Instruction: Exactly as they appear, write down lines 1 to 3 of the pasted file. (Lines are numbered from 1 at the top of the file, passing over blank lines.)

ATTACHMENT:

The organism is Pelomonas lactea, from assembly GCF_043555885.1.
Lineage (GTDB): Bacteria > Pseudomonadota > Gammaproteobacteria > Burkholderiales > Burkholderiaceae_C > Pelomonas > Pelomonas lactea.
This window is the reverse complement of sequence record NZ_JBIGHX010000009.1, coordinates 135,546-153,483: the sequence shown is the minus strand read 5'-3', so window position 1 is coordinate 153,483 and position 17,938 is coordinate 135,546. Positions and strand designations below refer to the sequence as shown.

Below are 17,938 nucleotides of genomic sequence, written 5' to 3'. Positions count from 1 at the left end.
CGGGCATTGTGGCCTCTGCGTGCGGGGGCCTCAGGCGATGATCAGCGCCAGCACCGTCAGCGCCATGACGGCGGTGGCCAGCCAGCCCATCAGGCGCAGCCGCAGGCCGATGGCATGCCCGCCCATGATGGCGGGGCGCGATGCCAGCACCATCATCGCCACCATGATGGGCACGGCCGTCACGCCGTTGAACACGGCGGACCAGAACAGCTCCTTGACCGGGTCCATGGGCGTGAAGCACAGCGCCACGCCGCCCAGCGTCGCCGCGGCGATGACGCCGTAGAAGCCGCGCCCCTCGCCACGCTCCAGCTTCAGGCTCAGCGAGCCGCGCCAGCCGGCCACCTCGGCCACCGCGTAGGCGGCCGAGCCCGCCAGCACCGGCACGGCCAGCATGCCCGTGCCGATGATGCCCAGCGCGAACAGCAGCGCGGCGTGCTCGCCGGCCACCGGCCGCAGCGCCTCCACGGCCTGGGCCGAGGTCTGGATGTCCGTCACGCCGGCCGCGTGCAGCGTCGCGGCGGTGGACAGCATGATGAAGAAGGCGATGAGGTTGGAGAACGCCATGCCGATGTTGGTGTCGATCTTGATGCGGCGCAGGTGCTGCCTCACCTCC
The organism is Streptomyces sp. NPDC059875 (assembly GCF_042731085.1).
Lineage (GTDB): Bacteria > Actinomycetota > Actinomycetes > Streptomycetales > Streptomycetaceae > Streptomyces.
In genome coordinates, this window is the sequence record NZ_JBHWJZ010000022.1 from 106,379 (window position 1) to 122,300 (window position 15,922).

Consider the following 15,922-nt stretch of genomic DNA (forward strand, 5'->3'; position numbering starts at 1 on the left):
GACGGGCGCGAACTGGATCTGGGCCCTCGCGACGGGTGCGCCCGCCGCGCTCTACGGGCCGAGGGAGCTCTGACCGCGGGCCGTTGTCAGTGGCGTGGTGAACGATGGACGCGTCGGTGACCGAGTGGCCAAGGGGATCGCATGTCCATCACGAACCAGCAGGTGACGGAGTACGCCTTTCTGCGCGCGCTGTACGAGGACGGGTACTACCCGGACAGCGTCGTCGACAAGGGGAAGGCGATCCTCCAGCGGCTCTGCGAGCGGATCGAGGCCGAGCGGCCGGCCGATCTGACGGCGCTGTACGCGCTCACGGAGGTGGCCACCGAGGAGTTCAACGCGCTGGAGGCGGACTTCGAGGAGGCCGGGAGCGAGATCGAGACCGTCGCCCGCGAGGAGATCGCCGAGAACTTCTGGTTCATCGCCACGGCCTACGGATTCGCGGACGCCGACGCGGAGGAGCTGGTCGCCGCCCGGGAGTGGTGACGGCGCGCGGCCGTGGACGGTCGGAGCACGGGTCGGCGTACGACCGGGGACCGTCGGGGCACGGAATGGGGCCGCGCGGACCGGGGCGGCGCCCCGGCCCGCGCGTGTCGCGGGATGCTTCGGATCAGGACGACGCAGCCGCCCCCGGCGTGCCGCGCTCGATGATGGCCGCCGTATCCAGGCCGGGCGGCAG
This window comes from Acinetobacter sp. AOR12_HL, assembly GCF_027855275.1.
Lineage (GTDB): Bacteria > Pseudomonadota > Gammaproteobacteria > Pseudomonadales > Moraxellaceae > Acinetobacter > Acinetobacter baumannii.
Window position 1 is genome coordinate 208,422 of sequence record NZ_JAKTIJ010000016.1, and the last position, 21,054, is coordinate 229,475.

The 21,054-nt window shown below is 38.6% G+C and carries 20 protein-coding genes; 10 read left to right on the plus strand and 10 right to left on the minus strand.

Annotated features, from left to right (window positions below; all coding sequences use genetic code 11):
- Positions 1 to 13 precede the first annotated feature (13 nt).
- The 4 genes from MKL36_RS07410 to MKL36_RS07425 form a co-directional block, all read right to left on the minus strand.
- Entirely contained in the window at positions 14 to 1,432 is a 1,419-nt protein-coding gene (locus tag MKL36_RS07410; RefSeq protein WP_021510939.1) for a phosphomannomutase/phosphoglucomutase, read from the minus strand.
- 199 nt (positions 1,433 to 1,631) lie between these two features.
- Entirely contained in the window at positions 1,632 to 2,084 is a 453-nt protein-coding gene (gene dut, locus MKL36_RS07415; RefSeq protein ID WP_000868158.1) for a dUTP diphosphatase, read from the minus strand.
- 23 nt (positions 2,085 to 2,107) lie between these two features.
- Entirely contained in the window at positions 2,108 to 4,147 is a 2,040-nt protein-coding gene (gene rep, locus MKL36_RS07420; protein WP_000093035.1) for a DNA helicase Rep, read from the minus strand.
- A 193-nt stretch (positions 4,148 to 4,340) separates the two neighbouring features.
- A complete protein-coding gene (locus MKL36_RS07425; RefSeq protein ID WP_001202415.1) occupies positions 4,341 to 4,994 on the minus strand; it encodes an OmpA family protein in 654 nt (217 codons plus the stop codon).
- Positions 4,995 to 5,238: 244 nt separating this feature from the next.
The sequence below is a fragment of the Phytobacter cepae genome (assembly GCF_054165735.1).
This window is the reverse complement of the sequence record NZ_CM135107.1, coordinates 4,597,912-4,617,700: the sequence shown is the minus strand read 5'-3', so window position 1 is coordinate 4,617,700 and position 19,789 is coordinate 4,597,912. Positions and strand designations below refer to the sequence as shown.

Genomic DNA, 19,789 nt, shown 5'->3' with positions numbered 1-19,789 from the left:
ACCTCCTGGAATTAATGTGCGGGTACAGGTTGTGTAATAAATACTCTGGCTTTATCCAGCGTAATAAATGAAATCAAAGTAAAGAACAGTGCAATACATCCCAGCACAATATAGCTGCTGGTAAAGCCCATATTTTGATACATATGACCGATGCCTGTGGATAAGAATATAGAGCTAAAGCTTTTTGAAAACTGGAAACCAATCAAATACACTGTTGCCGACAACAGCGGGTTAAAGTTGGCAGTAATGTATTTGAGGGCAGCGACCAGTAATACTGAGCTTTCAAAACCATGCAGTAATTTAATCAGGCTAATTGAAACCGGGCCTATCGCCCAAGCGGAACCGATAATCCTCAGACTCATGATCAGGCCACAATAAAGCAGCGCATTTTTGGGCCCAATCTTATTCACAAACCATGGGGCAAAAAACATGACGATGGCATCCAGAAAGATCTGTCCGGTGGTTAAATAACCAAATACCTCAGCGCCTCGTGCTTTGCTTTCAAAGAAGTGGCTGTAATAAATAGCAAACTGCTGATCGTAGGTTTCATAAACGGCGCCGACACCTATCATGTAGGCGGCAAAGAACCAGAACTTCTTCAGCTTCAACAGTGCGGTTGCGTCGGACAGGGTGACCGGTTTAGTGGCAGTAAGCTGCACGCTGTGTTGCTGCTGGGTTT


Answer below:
The organism is Pelomonas lactea, from assembly GCF_043555885.1.
Lineage (GTDB): Bacteria > Pseudomonadota > Gammaproteobacteria > Burkholderiales > Burkholderiaceae_C > Pelomonas > Pelomonas lactea.
This window is the reverse complement of sequence record NZ_JBIGHX010000009.1, coordinates 135,546-153,483: the sequence shown is the minus strand read 5'-3', so window position 1 is coordinate 153,483 and position 17,938 is coordinate 135,546. Positions and strand designations below refer to the sequence as shown.